We Should All Be Feminists by Chimamanda Ngozi Adichie (Full Transcript)

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I wish I had not worn that ugly suit that day. I’ve actually banished it from my closet, by the way. Had I then the confidence that I have now to be myself my students would have benefited even more from my teaching, because I would have been more comfortable, and more fully and more truly myself. I have chosen to no longer be apologetic for my femaleness and for my femininity. And I want to be respected in all of my femaleness because I deserve to be.

Gender is not an easy conversation to have. For both men and women, to bring up gender, sometimes encounters almost immediate resistance. I can imagine some people here are actually thinking “Women, true to selves? ” Some of the men here might be thinking “Okay, all of this is interesting, but I don’t think like that.” And that is part of the problem. That many men do not actively think about gender or notice gender, is part of the problem of gender. That many men, say, like my friend Louis, that everything is fine now. And that many men do nothing to change it. If you are a man and you walk into a restaurant with a woman and the waiter greets only you, does it occur to you to ask the waiter “Why haven’t you greeted her?”

Because gender can be…Actually we may repose part of a longer version of this talk. So, because gender can be a very uncomfortable conversation to have, there are very easy ways to close it, to close the conversation. So some people will bring up evolutionary biology and apes, how, you know, female apes bow down to male apes and that sort of thing.

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But the point is we’re not apes. Apes also live on trees and have earth worms for breakfast but we don’t. Some people will say, “Well, poor men also have a hard time.” And this is true. But that is not what this… But this is not what this conversation is about. Gender and class are different forms of oppression. I actually learned quite a bit about systems of oppression and how they can be blind to one another by talking to black men.

I was once talking to a black man about gender and he said to me, “Why do you have to say ‘my experience as a woman’? why can’t it be ‘your experience as a human being’?” Now this was the same man who would often talk about his experience as a black man.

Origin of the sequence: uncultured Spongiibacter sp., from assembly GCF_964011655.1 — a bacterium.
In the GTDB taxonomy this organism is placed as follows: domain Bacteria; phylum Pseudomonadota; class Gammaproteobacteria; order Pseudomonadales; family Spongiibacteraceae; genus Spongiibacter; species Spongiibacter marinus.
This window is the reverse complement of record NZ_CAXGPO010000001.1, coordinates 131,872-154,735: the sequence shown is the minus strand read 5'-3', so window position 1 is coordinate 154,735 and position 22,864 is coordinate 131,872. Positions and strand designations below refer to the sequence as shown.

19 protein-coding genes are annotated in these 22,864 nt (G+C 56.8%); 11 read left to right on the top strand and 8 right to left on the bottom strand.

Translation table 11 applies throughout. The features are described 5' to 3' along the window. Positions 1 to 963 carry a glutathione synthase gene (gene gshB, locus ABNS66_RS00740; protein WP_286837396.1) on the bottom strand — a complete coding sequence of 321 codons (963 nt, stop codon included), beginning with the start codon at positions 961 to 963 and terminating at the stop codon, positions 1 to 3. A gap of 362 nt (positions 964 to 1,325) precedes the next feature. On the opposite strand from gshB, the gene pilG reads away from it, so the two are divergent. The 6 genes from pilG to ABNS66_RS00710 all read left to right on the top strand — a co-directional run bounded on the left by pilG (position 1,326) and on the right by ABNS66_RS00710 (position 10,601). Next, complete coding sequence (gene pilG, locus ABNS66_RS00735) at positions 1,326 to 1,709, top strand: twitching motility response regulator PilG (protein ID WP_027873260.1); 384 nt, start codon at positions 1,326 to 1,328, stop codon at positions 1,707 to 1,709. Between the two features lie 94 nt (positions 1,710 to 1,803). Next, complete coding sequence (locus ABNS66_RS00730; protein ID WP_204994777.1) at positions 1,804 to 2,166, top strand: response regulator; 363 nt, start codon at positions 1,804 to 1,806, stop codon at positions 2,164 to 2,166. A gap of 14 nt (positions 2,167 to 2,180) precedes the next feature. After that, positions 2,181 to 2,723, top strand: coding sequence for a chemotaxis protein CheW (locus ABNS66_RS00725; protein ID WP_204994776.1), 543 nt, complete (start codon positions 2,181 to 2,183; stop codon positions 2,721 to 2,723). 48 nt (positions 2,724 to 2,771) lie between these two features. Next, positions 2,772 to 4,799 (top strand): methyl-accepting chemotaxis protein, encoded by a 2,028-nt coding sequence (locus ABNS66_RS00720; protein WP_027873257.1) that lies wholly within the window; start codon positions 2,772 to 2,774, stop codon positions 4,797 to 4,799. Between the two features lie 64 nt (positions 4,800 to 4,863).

Gender matters. Men and women experience the world differently. Gender colors the way we experience the world. But we can change that.

Some people will say, “Oh but women have the real power, bottom power.” And for non-Nigerians, bottom power is an expression which — I suppose means something like a woman who uses her sexuality to get favors from men. But bottom power is not power at all. Bottom power means that a woman simply has a good root to tap into, from time to time, somebody else’s power. And then of course we have to wonder what happens when that somebody else is in a bad mood, or sick, or impotent.

Some people will say that a woman being subordinate to a man is our culture. But culture is constantly changing. I have beautiful twin nieces who are fifteen and live in Lagos, if they had been born a hundred years ago they would have been taken away and killed. Because it was our culture, it was our culture to kill twins.

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So what is the point of culture? I mean there’s the decorative, the dancing…but also, culture really is about preservation and continuity of a people. In my family, I am the child who is most interested in the story of who we are, in our tradition, in the knowledge about ancestral lands. My brothers are not as interested as I am. But I cannot participate, I cannot go to their meetings, I cannot have a say. Because I’m female.

Culture does not make people, people make culture. So if it’s in fact true that the full humanity of women is not our culture, then we must make it our culture. I think very often of my dear friend Okuloma, may he and all the others that passed away in that Sosoliso Crash continue to rest in peace. He will always be remembered by those of us who loved him. And he was right that day many years ago when he called me a feminist. I am a feminist. And when I looked up the word in the dictionary that day, this is what it said: Feminist, a person who believes in the social, political and economic equality of the sexes.

My great grandmother, from the stories I’ve heard, was a feminist. She ran away from the house of the man she did not want to marry, and ended up marrying the man of her choice. She refused, she protested, she spoke up whenever she felt she’s being deprived of access, of land, that sort of thing. My great grandmother did not know that word “feminist,” but it doesn’t mean that she wasn’t one. More of us should reclaim that word.

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My own definition of feminist is: a feminist is a man or a woman who says – a feminist is a man or a woman who says “Yes, there’s a problem with gender as it is today, and we must fix it. We must do better.”

The best feminist I know is my brother Kenny. He’s also a kind, good-looking, lovely man, and he’s very masculine.

Thank you.